Mr. Brunell is known for his pragmatic reasoning.
“As they deliberate, they must be mindful that Washington is in the midst of an anemic economic recovery which is very fragile,” the AWB president added. “New costs to employers, especially those along Main Street, have a dampening effect on our ability to increase consumer confidence and bring people back to work.”
That’s my sense, too. But the Legislature routinely fails to prioritize first things first. The short-term priority is to balance the 2011-2013 budget. But as a priority, it’s secondary to a bigger quandary – government and budgeting reform, which are needed immediately, as well.
Instead, all budget discussions are about the short-term and relatively insignificant issues grab a disproportionate amount of attention.
Gov. Gregoire wants to focus on a new $3.6 billion transportation package, gay marriage, shorten the school year, abolish social services, release some prisoners before the sentences expire, and increase the state’s sales tax. House Speaker Frank Chopp, D-Seattle, also says same-sex marriage is a top priority.
A significant number of citizens wants to legalize marijuana. Some lawmakers want a statewide ban on plastic grocery bags.
Most of us in business agree education is a priority. But increasing taxes even for education isn’t productive as long as government/budgeting reform is ignored as a priority.
In addition to Mr. Brunell, another thoughtful pragmatist is Jason Mercier. Mr. Mercier is director of the Center for Government Reform of the Washington Policy Center.
Worth consideration is Mr. Mercier’s list of recommended reforms:
- Enact a constitutional tax and spending limit (with two-thirds requirement to raise taxes) modeled after the original 1993 I-601 formula.
- Remove as many of the restrictions on lawmakers’ ability to set spending priorities as possible (collective bargaining restrictions on compensation, federal mandates, assumption of auto-pilot budgeting on programs).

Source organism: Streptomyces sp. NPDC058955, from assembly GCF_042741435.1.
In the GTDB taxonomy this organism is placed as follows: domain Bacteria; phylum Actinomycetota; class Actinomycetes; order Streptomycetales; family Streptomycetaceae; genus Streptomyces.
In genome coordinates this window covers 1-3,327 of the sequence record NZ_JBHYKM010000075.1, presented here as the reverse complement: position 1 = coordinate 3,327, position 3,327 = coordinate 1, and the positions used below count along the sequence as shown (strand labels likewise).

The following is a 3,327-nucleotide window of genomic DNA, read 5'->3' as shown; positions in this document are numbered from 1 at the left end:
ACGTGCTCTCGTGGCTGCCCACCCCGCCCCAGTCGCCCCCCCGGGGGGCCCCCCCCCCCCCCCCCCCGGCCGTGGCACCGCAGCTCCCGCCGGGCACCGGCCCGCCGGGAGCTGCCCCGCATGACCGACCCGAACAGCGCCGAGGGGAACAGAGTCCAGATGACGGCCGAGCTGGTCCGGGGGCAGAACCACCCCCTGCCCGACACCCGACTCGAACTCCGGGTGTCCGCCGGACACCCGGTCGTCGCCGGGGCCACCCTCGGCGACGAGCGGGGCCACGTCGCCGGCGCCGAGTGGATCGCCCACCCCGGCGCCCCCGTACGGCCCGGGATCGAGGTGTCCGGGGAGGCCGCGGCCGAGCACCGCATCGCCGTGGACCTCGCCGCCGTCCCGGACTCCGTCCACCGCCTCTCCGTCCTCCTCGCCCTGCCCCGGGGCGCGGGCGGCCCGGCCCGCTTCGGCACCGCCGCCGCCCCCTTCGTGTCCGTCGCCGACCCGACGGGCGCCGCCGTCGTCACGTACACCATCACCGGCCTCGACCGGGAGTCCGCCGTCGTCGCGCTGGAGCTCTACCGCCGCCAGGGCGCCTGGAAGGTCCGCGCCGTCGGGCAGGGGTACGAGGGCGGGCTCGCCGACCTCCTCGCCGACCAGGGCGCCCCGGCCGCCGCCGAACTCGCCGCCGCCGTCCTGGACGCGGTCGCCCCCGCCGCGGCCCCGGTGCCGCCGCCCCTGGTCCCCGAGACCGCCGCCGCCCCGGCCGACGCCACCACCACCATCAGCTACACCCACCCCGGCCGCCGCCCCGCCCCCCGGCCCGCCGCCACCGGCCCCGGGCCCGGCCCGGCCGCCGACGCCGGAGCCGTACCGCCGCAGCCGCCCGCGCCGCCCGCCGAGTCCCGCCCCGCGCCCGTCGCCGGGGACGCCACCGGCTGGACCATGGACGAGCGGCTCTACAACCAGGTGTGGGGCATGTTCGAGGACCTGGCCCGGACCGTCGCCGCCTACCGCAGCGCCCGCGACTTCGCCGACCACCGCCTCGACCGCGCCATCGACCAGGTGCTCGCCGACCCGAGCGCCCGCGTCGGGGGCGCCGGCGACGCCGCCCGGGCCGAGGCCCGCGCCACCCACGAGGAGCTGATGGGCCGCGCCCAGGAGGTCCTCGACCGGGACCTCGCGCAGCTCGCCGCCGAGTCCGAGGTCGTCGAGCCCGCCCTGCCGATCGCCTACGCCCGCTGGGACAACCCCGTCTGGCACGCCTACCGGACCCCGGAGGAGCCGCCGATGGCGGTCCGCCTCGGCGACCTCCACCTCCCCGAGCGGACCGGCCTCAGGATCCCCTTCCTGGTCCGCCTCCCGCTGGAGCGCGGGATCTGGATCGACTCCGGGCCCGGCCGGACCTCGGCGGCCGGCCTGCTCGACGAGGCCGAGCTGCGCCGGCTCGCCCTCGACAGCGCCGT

- Reform competitive contracting. Allow agencies to make performance-based contracting more proactive (create a Competitive Contracting Council).
- Provide the governor discretionary authority to cut spending.
- Repeal unaffordable programs instead of suspending them.
- Require at least a 5 percent reserve when adopting the next biennial budget.
- Require updated four-year budget outlooks to be published after each state revenue forecast or budget adoption.
- Require completed fiscal notes before bills can be acted on.
- Phase in a defined-contribution retirement plan that gives state workers benefits that can never be taken away.
Amen. Yes, the Legislature should soberly balance the budget. However, unless the Legislature concomitantly reforms government and the budgeting process, uncertainty will never be alleviated for the state’s businesses and consumers.
From the Coach’s Corner, you might want to consider other public policy columns.
“There is an important sense in which government is distinctive from administration. One is perpetual, the other is temporary and changeable. A man may be loyal to his government and yet oppose the particular principles and methods of administration.”
Columnist Terry Corbell is also a business-performance consultant and profit professional. Click here to see his management services (many are available online). For a complimentary chat about your business situation or to schedule Terry Corbell as a speaker, why don’t you contact him today?
Become more strategic to manage your marketplace challenges to achieve higher profits. But the marketplace only represents 50 percent of an entrepreneur’s headaches.
Internal factors within your company also contribute to entrepreneur insomnia, especially dilemmas over how to control costs, performance and quality.
Here are 17 HR management strategies:
1. Have a job description for every position, no matter how little skill is needed. Regularly appraise workers . Keep your most promising workers. If the others can’t improve then replace them, but take precautions.
2. Train and monitor your supervisors to perform. Be wary of the 20 tell-tale signs that they might be under-performing. Note: Every employee is entitled to know the answers to their three questions –
- What’s expected of me?
- How am I doing?
- What’s in it for me?